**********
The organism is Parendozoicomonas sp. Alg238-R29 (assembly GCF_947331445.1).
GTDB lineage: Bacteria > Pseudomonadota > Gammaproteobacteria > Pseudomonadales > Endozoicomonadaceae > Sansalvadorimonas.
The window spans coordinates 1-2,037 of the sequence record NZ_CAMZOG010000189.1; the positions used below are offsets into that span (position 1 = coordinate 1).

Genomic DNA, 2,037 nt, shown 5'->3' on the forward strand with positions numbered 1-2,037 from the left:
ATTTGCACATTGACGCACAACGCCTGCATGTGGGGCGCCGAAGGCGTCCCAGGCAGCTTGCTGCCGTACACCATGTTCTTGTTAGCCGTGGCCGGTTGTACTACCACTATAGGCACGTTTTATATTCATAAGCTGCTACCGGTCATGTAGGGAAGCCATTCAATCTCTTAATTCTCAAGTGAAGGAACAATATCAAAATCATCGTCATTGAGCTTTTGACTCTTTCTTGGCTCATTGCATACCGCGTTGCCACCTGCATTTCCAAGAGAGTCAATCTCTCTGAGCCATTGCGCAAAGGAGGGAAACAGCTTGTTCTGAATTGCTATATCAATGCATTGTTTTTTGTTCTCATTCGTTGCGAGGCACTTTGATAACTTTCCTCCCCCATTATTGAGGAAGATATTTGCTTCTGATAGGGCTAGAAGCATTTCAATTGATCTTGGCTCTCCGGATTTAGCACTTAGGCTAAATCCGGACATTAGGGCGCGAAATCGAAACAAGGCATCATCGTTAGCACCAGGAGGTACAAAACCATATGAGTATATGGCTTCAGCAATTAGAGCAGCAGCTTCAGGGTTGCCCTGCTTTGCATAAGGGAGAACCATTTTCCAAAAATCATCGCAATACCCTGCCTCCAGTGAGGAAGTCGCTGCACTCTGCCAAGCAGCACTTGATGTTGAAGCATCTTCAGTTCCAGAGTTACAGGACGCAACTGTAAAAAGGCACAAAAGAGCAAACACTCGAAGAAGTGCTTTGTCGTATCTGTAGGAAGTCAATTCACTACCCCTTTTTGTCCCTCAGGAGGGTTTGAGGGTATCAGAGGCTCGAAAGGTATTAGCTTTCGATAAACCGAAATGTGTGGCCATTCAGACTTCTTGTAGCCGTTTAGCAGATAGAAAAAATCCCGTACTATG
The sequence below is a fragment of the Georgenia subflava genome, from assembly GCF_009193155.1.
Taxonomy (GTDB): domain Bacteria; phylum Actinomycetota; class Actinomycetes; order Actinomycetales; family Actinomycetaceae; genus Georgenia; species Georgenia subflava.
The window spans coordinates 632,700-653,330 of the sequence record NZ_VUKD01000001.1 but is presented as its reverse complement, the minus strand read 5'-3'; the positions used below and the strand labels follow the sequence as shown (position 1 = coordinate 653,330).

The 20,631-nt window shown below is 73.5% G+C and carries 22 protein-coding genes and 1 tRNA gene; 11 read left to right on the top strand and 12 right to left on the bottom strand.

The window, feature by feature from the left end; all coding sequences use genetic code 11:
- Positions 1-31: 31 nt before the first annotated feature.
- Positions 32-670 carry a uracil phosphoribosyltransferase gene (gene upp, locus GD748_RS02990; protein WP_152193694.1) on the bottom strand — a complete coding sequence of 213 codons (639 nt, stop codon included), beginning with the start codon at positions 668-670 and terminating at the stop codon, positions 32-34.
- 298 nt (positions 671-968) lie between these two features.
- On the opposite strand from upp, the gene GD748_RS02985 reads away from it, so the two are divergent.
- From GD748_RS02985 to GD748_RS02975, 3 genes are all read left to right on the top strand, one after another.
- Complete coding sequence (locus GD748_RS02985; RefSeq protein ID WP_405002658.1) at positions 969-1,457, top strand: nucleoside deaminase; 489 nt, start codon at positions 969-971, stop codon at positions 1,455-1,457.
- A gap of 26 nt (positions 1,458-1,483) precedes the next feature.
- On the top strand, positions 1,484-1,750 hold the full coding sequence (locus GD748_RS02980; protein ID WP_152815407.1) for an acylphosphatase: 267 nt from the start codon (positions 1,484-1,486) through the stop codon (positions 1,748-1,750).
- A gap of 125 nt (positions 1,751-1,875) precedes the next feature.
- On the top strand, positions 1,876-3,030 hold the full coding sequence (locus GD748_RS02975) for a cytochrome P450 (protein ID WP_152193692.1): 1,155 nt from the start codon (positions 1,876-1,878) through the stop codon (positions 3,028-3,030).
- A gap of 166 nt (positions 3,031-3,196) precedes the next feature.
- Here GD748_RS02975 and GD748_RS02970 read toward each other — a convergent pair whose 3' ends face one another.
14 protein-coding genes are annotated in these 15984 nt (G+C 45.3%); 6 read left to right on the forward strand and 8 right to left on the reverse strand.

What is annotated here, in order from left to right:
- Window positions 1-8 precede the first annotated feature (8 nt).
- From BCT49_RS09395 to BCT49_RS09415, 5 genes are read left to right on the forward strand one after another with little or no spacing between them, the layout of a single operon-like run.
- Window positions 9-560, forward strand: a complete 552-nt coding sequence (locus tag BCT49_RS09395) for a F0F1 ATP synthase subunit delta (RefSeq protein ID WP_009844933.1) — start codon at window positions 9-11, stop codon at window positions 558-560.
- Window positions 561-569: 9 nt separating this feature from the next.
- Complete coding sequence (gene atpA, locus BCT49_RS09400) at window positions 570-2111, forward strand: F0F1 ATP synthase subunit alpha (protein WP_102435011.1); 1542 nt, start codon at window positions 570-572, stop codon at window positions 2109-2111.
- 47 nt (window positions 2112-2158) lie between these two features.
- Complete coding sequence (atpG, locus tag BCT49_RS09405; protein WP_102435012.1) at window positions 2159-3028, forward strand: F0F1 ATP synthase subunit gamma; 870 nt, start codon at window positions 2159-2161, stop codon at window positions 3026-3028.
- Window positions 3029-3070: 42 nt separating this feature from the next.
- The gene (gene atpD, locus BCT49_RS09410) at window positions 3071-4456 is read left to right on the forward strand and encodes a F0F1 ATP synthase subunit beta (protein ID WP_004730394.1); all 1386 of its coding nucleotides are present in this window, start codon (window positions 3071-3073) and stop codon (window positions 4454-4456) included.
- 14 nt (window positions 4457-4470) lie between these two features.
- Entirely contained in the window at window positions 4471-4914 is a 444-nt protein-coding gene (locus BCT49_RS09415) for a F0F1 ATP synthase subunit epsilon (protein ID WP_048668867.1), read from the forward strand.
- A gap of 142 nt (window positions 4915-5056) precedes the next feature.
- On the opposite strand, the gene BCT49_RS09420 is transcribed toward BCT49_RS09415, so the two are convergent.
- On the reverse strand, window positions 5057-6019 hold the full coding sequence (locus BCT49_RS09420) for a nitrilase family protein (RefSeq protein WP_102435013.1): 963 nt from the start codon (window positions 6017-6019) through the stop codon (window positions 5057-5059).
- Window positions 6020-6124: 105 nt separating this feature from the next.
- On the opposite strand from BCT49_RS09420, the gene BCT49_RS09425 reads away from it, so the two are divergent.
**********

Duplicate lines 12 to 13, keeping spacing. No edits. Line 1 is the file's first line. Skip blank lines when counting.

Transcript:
- Positions 32-670 carry a uracil phosphoribosyltransferase gene (gene upp, locus GD748_RS02990; protein WP_152193694.1) on the bottom strand — a complete coding sequence of 213 codons (639 nt, stop codon included), beginning with the start codon at positions 668-670 and terminating at the stop codon, positions 32-34.
- 298 nt (positions 671-968) lie between these two features.